The exhibited photos are of what I was able to capture of Paul and other racers, while track side!


By Dr. Paul Love, MD.

Well, in case any of you failed to notice the giant riding the 600 at ThunderHill and Infineon, I am racing in the AFM now. Above all, I want to state that I love the NMP, the mission, the work and above all the GREAT people that I've met. You guys, along with the white shirts are the unsung heroes of racing, and my participation with you has not ended by any stretch. Why am I racing? After all, I'm not a kid anymore. All I can say, I love going fast and I finally found the place where the only limits are my skill and equipment.

My first weekend was the July round at Thunderhill. I had a track day there two weeks earlier, and thought I was running well enough to have a shot at making the 600 Production grid, officially 2:14 at T-hill. I ran around for two weeks getting the bike prepped and setup, including my yellow number plates, 515R. Brian Paoletti met me at the track to help me on race Saturday. Brian races in AFM but tore his biceps lifting a bike at MotoGP.

You know the NMP code: first the rider, then the bike, then the party. Brian was picking up Jason Disalvo's bike. His unfortunate loss was my gain, Brian showed up with shade and TIRE WARMERS, as well as lots of experience in surviving race day. Ann and Brian both accompanied me to tech. I'm not saying strings were pulled but there was remarkably little hazing of the new guy. I can't describe how nervous I was taking the track for that first practice lap. My anxiety showed in the riding and my times were inconsistent and barely in the range.

I was with the USGPRU kids in Group 1, you know, the fearless 12 year-olds. At one point, I was passed by one on the outside of Turn 3, as he came around I remember looking under my arm and seeing the top of his helmet a few inches from my outside knee. At times it was like brushing off mosquito's on an evening walk through a swamp. There were some traction issues in some turns, my suspension had been freshened up and needed tuning but a few visits with Dave Moss got things right , and third session was yielding some 2:09's.

My anxiety builds all day, but finally it's time for Clubman Middleweight. I do a few mental laps to quell the fear, and make my way to the grid. A mellow cold lap, then I take my place at the chalk mark #31. Engine roar builds around me as the starter waves the cards. Green means gogogo and the pack launches. My start is umm, bad, but I join the pack hurtling toward that little patch of pavement where everyone wants to flip it into Turn 1. Call it common sense or survival instinct, but I checked up, and came through turn 1 last. I chase the first lap, and might even be gaining but down the front straight my bike emits a horrific shrill noise. Imagine a million fingernails grating on ten thousand chalkboards, and it just keeps getting worse.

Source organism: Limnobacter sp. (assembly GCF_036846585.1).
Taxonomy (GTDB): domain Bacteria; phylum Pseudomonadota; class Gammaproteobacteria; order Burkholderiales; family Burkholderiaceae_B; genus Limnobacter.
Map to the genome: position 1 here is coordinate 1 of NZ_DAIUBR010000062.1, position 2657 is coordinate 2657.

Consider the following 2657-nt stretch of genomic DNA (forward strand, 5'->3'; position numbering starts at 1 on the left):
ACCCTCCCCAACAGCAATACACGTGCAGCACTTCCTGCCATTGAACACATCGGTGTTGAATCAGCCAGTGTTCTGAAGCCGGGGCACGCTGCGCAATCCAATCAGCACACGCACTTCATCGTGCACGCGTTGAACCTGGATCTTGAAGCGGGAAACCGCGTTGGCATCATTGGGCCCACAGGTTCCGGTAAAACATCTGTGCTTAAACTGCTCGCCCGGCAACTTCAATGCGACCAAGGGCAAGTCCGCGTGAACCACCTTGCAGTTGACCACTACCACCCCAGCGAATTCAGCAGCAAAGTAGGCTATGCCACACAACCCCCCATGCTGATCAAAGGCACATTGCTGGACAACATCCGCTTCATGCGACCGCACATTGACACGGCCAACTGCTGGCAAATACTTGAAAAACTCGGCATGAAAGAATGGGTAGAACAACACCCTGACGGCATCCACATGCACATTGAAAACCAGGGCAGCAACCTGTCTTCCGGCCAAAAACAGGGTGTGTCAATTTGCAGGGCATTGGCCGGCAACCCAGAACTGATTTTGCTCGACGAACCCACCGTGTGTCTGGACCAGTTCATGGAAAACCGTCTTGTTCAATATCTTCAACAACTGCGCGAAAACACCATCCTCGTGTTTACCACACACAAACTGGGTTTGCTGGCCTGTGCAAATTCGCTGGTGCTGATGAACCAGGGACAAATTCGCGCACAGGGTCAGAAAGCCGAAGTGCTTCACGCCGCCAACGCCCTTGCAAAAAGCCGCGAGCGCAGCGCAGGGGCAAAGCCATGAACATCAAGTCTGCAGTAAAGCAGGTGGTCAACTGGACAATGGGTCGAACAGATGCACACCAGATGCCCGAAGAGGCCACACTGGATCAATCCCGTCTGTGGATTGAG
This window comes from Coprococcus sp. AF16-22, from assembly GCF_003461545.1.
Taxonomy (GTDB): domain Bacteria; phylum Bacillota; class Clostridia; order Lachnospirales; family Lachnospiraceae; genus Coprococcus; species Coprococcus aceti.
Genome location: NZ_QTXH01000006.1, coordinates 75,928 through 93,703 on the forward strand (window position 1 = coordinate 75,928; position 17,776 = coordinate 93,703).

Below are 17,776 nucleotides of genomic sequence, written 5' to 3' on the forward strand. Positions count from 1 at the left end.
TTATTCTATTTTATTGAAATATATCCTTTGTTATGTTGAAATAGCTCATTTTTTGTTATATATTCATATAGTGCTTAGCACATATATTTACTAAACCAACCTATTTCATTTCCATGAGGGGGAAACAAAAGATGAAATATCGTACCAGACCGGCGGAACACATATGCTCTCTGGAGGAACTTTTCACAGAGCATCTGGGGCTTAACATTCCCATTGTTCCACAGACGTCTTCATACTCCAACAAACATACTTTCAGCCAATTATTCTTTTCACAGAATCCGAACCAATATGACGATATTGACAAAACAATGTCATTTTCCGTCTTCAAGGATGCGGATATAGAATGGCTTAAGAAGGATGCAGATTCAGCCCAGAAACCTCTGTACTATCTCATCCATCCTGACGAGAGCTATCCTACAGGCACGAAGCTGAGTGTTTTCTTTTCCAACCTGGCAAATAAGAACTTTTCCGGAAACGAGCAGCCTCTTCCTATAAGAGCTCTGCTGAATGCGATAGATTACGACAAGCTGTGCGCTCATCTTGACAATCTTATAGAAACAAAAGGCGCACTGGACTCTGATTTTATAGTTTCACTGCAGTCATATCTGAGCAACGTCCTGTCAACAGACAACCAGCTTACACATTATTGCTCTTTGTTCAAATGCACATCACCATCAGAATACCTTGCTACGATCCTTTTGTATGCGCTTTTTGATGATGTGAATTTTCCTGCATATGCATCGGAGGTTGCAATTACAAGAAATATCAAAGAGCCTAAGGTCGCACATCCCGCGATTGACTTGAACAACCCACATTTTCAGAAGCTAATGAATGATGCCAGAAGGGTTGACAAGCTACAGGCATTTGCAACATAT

A thousand years of motorcycling experience at that track, and I don't think anyone had ever heard that exact noise before. Expecting a grenade to detonate between my legs any second, I raise my arm and exit the track to the infield at T3. AFM'er Dean crosses the hot track from the corner box at T5 to get me moved to a safe place. I exit the track after last rider, my race hopes crushed. Back in the pit, we discover the source of the noise. A year earlier, when I bolted the rear brake rotor on, I didn't torque the bolts. Two bolts backed out and were grinding the brake caliper at 115 mph. Repair was pretty simple, but I didn't finish Clubman, my weekend is over.

I ask Ann if she needs an NMP tomorrow. Instead she tells me to talk to Barb. Cathy Reilly gets involved too, they clear me to race 600 Production the next day based on my best practice time of 2:08. AFM is needing the money this year, or maybe Shawn Reilly is just running a warmer, fuzzier, club. I'm thrilled, going home without a finish would have would have been unabidingly depressing.

Sunday is mo' bettah, hopes arise with the new sun. I always enjoy the ride out to the track through the vast sunflower fields, now losing their color in the July swelter. Two practice sessions go without incident and I grid up for 600P. From the tail of the grid, I watch as racers tug on straps and leather adjusting their armor for battle. The cacophony builds when the #1 card shows. A flash of green and a swarm of multi-colored missiles accelerate away. I launch pretty well, but am shy about the rubbing elbows thing and pull through turn 1 in last place again.

For tail-end Charlie, the race is pretty boring really, I latch onto #865, and basically struggle to stay in contact, the gap Bungee-cords from turn to turn. Still I'm moving up as I pass the scene of crashes and see riders frantically trying to get back on the track after running off. I sense the laps ticking off, but somehow I'm so focused on 865 I missed the white flag. There's a yellow in T9 and a bike down just off the race line, no white flag there either. I drive hard out of T15, but get nipped at the line by #931 who finally catches up after running off the first lap. I'm last, but a fighting last I think. Funny thing is, I don't actually see the checkered flag, so I run all the way to T10 at race pace before I figure it out. I'm so slow most people thought I was on the cool down.
Sorry I didn't wave, Ann and Jordan, I was still going all-out. My times surprise a little, mostly 2:08's but I rip a solitary 2:06 so I think there's room for improvement. The Apres-race party involved tequila shots as I recall.

Anyway, I survived my first AFM race, even though I finished last. Thank you all for being there, special thanks to Brian P. Next installment, Infineon Round 6, or My trip(s) through the daisies, why does David look sooo worried during Clubman middleweight?, and I think Barbara finds me attractive. :-)

Love , Paul

Tuesday, August 11, 2009

Reflections of Alaska, Reuniting At The AMA Conference